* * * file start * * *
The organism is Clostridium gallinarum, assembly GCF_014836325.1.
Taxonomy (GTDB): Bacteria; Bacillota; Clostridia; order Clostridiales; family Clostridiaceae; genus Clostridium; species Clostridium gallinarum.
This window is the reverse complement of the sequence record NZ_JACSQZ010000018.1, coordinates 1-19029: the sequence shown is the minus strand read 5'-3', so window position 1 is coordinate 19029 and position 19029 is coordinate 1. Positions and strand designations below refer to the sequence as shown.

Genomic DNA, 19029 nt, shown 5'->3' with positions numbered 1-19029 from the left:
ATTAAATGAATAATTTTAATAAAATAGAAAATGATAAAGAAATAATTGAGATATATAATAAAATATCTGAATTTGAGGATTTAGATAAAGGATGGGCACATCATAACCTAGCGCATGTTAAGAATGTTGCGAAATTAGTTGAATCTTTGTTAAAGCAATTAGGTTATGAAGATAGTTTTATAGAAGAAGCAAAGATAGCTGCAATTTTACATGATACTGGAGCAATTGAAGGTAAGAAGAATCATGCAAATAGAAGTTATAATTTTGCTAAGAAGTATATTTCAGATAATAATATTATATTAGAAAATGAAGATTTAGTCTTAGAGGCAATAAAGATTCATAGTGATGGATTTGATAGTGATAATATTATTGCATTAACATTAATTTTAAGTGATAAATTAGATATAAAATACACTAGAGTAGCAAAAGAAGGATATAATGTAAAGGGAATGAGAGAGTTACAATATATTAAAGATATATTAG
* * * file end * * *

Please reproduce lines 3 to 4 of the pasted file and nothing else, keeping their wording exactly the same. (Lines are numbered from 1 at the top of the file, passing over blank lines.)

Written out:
This window is the reverse complement of the sequence record NZ_JACSQZ010000018.1, coordinates 1-19029: the sequence shown is the minus strand read 5'-3', so window position 1 is coordinate 19029 and position 19029 is coordinate 1. Positions and strand designations below refer to the sequence as shown.

Genomic DNA, 19029 nt, shown 5'->3' with positions numbered 1-19029 from the left: